This week is the world breastfeeding week. It is celebrated every year around the world from 1st to 7th August to encourage breastfeeding and improve the health of babies. It promotes exclusive breastfeeding for the first six months of life. This piece is put up to demystify the myths about the effects of palmwine on breastfeeding. I had gone to congratulate a woman and to see that the new born baby was doing fine. I met the new mum she was happy, on a lighter mood, baby was also happy as evidenced by the numerous spontaneous smiles from the baby. I asked for the husband, she was said to have gone out. I later met him at the reception and noticed he was worried.
The following ensues between the two of us:
Doctor: Congrats Sir, where have you been?
Man: Doctor, I’ve been out all day in search of palm wine for the new mum.
Doctor: Palm wine! Palm what!
Man: The nurse requested I get the palm wine for the mum so that she can lactate.
Doctor: No Sir, you need to hold on, you don’t need to get it, and the mum doesn’t need palm wine either.
Man: But the nurse asked us to go and get it, anyway thank God, thank you
I later approached the nurse, who requested for the palm wine to be brought and given to the new mum. I asked her if she knew that palm wine contains alcohol on the average up to six per cent. I also asked her whether she knew that alcohol passes through breast milk and can affect the baby. She replied that it is a cultural practice, but agreed that it was not a medical proven treatment and that it was not ordered by the doctor.
Naturally, palm wine is a low alcoholic drink. Its alcoholic content is as little three per cent, but fermented palm wine has the potential to breed as high 12 per cent alcoholic content. When palm wine is taken by breastfeeding mum, it passes into the breast milk. It is on record that there is no known safe level of alcohol consumption while breastfeeding. Mums should avoid palm wine/alcohol intake in the first month after a baby is born until breastfeeding is well established because it impedes the milk flow as opposed to the cultural belief. It takes about two hours for the average woman to clear one standard glass of alcohol drink from her system, therefore four hours for two glasses, six hours for three glasses and so on.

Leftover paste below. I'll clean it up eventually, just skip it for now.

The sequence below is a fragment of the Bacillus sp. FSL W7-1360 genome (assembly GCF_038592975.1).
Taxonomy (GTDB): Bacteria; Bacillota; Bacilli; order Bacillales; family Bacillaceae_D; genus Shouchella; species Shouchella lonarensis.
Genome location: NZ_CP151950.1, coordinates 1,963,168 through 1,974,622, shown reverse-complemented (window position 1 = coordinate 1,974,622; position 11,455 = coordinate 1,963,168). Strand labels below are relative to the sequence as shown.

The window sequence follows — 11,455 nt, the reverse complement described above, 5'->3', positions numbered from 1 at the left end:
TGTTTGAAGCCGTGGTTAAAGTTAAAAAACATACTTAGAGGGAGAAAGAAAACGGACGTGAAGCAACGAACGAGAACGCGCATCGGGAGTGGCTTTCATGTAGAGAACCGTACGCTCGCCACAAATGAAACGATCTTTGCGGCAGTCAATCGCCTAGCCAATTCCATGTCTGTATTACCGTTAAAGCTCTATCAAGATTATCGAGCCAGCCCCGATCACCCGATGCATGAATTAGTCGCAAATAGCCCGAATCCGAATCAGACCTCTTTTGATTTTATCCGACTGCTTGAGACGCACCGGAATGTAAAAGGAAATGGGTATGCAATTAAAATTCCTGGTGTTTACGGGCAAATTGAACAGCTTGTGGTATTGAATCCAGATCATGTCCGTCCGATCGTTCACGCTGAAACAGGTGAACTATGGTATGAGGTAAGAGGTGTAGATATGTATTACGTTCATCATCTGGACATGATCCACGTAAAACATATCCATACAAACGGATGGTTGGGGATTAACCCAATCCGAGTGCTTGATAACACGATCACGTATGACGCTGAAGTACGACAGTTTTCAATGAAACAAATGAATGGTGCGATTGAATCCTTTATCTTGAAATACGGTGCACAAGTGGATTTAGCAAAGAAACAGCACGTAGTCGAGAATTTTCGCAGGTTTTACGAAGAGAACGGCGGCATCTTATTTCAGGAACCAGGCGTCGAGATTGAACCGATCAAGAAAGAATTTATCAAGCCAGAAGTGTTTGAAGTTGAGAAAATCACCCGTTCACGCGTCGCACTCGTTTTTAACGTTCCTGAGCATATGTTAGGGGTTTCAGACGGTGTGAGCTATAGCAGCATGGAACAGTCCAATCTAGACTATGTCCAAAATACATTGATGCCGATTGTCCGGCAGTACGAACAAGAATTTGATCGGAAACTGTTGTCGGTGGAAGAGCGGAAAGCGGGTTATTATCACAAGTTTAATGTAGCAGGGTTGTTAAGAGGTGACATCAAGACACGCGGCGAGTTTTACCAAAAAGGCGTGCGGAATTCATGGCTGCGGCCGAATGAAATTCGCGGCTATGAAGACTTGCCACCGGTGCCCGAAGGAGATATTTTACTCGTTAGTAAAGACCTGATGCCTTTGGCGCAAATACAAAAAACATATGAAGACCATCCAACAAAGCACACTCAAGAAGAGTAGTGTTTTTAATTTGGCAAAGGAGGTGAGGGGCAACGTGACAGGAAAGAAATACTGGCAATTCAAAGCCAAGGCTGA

Effect of palm wine/alcohol on breastfeeding mum
Using alcohol may make the mum fall into a deep sleep which can be dangerous to the baby. Mums who are going to drink alcohol are strongly advised not to have their baby sleep with them on the bed. They are to always put babies in their cots. They may not wake for the baby’s next feed, or if the baby becomes distressed. They are to make ‘safety plans’ – have an adult take care of the baby. Palm wine is used by some mums as post natal beverage. This is dangerous to health; the levels of alcohol in breast milk remain close to those in the mother’s bloodstream. Levels will be at their highest between 30 and 60 minutes after drinking, or 90 minutes if drinking with a meal. It takes two hours for a unit of alcohol (a small glass of wine, or half a pint of beer) to leave a mother’s blood.
Effect of palm wine/ alcohol on breastfed babies
While large amounts of alcohol in breast milk can have a sedative effect on the babies, it is more likely to make the babies agitated and disrupt their sleep patterns. When a nursing mother takes it, it gets into the breast milk and the baby sleeps and unable to suck. Alcohol inhibits a mother’s let-down (the release of milk to the nipple). Studies have shown that babies take around 20 per cent less milk if there is alcohol present, so they’ll need to feed more often. Some infants have been known to go on ‘nursing strike’, probably because of the altered taste of alcohol in the milk.
In conclusion, drinking palm wine by breastfeeding mums is counterproductive because it is proven scientifically that palm wine does not make the breast flow. It reduces the flow contrary to perceived increase by traditions. The act of palm wine drinking by new mum is a myth, with no scientific basis or benefit. Most importantly, it is a harmful practice. Breast flow is, however, increased by staying hydrated, eating a well-balanced diet, putting baby to breast on demand, resting and having enough sleep.
Rotimi Adesanya; Child and Public Health Physician, [email protected], 08037202050
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